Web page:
Parents were taken aback by the quality of the Key Stage 1 nativity performance which told the story from the point of view of the animals.  The cat was the main narrator of the story, a very clever creature who accurately predicted that a miracle would happen, but didn't wake up until after it had occurred (cats aren't used to being made to wait).

The children in Key Stage 1 are very used to drama because it is a big part of their learning in literacy.  Every day they act out different stories to help them remember story structure and to enrich their vocabulary.  So it is no surprise that such confidence and poise was evident on the stage from these well rehearsed children.  The characterisation of the different creatures was superb.



Performance and rehearsal teach children very important life skills, because they are learning about pride, preparation, and most importantly, how to grow in confidence when presenting in front of a group of people.  It seems unbelievable that the children in Ants and Spiders have barely had a term to learn these skills, because the joy, enthusiasm and confidence bursting from the stage at their recent production of 'THe Nativity' had the audience wrapt with delight.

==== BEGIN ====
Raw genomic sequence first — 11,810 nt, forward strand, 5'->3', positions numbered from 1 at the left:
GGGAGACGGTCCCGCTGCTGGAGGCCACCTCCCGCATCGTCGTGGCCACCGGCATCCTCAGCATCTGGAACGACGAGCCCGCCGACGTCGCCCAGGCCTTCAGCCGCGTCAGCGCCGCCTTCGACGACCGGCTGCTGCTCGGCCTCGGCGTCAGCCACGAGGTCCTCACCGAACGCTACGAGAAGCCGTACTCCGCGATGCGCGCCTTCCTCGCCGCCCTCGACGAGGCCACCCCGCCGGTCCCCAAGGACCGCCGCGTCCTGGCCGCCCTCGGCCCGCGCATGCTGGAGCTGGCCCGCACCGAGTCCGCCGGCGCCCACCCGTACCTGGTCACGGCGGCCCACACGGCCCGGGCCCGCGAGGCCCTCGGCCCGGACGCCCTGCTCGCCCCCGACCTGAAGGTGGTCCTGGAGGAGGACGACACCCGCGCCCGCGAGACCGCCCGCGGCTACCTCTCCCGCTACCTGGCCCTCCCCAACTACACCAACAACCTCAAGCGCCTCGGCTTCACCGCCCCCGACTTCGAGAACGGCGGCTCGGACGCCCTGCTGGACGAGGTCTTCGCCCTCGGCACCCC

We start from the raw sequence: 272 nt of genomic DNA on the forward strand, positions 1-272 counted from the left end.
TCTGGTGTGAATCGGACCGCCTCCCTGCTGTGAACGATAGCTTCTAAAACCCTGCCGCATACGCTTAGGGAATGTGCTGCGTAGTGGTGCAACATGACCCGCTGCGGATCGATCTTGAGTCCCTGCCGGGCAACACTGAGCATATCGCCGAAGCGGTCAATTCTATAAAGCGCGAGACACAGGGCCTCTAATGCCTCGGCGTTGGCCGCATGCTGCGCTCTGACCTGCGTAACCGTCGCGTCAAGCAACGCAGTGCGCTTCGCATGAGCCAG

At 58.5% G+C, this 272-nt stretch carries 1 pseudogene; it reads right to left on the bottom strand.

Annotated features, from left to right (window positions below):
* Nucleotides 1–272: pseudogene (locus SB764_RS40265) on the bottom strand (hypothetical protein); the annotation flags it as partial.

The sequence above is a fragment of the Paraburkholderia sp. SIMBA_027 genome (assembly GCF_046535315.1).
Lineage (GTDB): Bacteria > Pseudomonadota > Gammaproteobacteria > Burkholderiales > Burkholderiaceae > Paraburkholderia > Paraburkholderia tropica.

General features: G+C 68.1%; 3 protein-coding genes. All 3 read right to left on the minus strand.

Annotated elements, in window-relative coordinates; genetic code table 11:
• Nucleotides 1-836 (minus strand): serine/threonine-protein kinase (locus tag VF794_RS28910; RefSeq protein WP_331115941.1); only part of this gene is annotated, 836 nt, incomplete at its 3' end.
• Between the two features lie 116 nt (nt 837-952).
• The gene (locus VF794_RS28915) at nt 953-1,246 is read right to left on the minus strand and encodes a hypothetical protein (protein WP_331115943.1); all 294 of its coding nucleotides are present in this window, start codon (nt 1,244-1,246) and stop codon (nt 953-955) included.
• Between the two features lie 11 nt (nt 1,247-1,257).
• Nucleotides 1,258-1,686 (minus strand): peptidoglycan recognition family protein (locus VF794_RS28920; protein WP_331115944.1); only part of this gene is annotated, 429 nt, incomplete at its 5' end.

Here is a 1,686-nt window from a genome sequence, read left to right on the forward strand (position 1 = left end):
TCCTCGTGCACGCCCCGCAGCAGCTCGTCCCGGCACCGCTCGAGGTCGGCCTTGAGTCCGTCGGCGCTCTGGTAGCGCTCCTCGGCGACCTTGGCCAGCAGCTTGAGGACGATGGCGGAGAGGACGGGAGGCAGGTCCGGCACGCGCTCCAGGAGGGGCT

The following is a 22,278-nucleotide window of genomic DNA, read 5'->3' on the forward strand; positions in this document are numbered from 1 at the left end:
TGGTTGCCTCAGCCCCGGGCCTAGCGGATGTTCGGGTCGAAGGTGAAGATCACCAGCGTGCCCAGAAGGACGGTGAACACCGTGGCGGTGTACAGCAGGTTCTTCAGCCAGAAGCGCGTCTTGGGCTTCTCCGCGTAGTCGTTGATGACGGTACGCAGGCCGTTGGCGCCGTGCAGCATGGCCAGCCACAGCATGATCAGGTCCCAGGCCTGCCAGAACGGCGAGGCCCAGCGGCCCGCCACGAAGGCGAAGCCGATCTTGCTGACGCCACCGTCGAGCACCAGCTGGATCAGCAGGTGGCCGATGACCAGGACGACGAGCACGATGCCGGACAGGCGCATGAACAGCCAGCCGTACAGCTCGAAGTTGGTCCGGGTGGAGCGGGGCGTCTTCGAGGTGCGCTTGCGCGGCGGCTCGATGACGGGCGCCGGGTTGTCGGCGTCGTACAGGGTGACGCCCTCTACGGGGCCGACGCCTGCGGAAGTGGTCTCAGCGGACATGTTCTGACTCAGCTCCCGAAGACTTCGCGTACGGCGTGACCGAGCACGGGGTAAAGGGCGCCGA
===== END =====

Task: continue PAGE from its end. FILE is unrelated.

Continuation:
'Ring Out The Bells' was a favourite song, performed towards the end as the climax of the play.  Mrs Herrero was very sad to have missed the production.  She was running a training course for Newly Qualified Teachers from 30 schools in Warwickshire.  However, she has seen some of the rehearsal and was duly impressed.

"The children's singing was not only joyous, but harmonious.  Children's voices are still developing at this age, but the accuracy in their pitch was really impressive."

Mr Stickley who equally pleased,

"It was absolutely beautiful, one of the best I've seen", he proclaimed!